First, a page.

I imagine that if MLB were to put in a hard salary cap you would actually see a switch by teams such as the Yankees or Sox from spending the majority of the money on free agents to it going towards player development and the draft. (i.e. what AA is doing now) On a limited payroll which a salary cap essentially is and what AA is actually working under that is the greatest way to gain an upper hand on the competition. Just my two cents though.

    • Nutting is another entitled-socialist owner. “i want hand outs!” “no fair, he has more money!” take some responsibility, man! if you don’t like that the value of your team has gone up and up over the last ten years, then sell to someone else.
      i’m surprised this idiot doesn’t think they should implement minor league playoff systems where the “winners” of the first half of the season get playoff berths. because, you know, the pirates were actually in first place at the half way mark of this past season.

  4. Couldn’t the same argument have been made about the Leafs prior to the implementation of the NHL salary cap… Have the Leafs become more efficient in the manner in which they spend their vast riches after the implementation of the salary cap? Have the leafs really spent much more attention to scouting, player development, etc? Has the salary cap translated into any additional success for the Leafs versus pre-salary cap days? I think the answer to all of these questions is clearly “No”.

    Perhaps the Leafs-Yankees analogy is not perfect, but I think that there are enough similarities to suggest that the Yankees wouldn’t benefit from the salary cap as much as the article would lead us to believe.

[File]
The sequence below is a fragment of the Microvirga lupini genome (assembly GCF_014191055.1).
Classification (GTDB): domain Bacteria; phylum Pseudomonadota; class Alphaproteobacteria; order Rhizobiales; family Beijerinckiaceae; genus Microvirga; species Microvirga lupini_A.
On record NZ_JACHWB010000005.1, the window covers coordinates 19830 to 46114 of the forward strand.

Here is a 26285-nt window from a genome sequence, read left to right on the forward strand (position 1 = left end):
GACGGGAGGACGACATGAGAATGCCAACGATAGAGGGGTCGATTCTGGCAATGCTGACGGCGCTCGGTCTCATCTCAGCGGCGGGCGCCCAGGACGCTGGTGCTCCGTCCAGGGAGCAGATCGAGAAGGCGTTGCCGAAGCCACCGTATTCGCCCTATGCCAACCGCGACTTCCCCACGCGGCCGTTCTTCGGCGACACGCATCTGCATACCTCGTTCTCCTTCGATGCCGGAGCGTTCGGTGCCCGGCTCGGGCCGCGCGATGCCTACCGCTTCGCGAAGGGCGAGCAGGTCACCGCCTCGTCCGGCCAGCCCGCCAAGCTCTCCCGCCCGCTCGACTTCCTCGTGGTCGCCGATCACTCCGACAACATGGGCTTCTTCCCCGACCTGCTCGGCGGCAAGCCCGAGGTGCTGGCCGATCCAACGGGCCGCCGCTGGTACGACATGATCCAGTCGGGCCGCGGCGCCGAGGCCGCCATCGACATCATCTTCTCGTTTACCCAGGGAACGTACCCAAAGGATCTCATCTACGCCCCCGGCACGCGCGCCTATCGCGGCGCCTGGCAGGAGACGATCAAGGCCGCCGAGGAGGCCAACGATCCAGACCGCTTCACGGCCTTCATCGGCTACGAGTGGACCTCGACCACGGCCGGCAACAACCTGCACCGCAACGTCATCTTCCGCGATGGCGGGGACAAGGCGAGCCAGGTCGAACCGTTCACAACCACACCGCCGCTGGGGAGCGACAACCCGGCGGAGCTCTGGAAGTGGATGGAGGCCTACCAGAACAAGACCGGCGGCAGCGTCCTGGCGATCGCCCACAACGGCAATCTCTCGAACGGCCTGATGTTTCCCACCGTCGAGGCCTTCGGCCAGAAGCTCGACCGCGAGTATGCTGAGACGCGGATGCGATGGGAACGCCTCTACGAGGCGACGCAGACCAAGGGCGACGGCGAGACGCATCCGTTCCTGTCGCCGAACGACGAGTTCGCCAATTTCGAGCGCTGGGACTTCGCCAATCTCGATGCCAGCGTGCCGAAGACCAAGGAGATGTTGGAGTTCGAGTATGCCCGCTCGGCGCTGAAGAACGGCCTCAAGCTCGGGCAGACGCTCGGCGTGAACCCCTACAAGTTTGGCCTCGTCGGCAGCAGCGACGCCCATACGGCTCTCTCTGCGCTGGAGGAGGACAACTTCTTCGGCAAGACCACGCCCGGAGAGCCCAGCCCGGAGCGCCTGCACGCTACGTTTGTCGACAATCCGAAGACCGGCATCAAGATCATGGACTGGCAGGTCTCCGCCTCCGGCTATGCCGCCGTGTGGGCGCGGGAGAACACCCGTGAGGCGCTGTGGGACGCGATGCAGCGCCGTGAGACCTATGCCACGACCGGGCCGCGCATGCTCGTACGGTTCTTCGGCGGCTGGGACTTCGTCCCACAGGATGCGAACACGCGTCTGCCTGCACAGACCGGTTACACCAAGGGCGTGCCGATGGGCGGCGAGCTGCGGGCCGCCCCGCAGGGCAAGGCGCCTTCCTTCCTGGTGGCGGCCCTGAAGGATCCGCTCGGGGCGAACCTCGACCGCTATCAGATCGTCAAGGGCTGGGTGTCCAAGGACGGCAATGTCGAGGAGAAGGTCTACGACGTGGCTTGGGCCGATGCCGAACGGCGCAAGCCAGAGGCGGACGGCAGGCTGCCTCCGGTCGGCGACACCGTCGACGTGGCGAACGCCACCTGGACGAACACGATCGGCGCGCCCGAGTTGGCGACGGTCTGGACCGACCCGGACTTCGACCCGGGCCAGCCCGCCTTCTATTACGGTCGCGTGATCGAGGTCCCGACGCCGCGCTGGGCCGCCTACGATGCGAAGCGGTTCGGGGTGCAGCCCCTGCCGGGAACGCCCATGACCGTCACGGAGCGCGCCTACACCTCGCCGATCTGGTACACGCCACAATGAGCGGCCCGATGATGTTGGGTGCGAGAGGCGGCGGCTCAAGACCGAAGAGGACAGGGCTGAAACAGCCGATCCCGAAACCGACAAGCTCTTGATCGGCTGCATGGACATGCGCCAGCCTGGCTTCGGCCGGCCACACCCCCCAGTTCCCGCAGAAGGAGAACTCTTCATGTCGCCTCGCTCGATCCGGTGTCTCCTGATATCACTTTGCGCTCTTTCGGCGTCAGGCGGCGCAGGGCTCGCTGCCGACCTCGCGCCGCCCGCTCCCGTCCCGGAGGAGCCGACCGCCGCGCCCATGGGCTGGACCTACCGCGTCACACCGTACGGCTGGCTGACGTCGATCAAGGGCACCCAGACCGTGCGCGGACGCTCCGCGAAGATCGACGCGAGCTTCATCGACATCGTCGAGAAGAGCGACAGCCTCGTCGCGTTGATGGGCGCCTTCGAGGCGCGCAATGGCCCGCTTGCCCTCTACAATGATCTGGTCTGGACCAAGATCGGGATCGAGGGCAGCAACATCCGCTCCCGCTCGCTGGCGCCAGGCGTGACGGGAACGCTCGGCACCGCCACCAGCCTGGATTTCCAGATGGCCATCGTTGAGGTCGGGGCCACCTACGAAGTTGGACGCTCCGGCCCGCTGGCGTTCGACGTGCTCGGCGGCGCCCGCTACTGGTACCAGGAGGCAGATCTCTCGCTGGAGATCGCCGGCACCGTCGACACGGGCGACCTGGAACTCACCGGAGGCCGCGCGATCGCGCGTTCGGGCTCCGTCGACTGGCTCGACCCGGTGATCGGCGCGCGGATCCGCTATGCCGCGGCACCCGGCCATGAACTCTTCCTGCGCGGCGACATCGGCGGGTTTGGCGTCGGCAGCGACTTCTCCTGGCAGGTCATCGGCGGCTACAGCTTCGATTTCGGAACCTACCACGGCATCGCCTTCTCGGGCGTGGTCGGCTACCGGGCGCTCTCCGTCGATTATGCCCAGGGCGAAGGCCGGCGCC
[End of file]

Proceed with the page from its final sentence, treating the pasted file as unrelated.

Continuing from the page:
• I don’t know the NHL well enough, but is there as large a value in young players as MLB? Are they cost controlled for as long? Is there as large of a disparity between drafted players and free agents.

      Personally, I doubt it, but like I said, don’t know enough about NHL.

      • The current young player/old player situation in the NHL is very similar to that of MLB. It’s rare for a talented young player to become a UFA as teams are increasingly signing their young talent to long term deals. In addition, there is no equivalent to MLB’s compensation pick system in the NHL. As such, you could say that there’s an even greater premium on draft picks.

      • I think a major difference between the two leagues is that there is never signability concerns with the NHL draft. So a team with tonnes of cash doesn’t have an advantage in the draft as all of the teams simply pick the player that they deem to be the best talent. In baseball, that is obviously not true.

        Also, and I could be wrong here, but isn’t the NHL draft a global talent draft? So the Leafs can’t just go out and out spend people on UFA’s from the equivalent of Latin countries.

    • That’s because the Leafs are the Cubs of the NHL and it really doesn’t matter if you put together a winner or a loser because people are still going to watch them. You think the owners of the Leafs really give two shits about winning when the house is packed every night? Still comes down to bad management.

      • I do think the Leafs owners would like to win. Why wouldn’t they want the house packed for additional playoff games?

        • True. But how much more in money would it be in developing a winning team as offset by the amount of money obtained during playoff games. I don’t know the answer.
          I don’t think there is a concerted effort to lose but I don’t think there is a huge desire to win either. Also, don’t forget 8 teams make it so its not a stretch for a team to fall into the playoffs still gain that revenue and not put a great club together.

          • The Leafs essentially spend to the cap every year. They also have one of the highest paid coaching and management staffs in the league. It’s not as if they’re “not winning” by choice – and if they are, it makes no sense as they’re not saving any money in the way they’re doing it.

  5. The number one question I have for proponents of salary caps: who benefits? Do the fans benefit?

    Not really. In nearly all salary cap leagues you must win the draft lottery to have a hope of turning your favors.

    The players? Not even a little bit.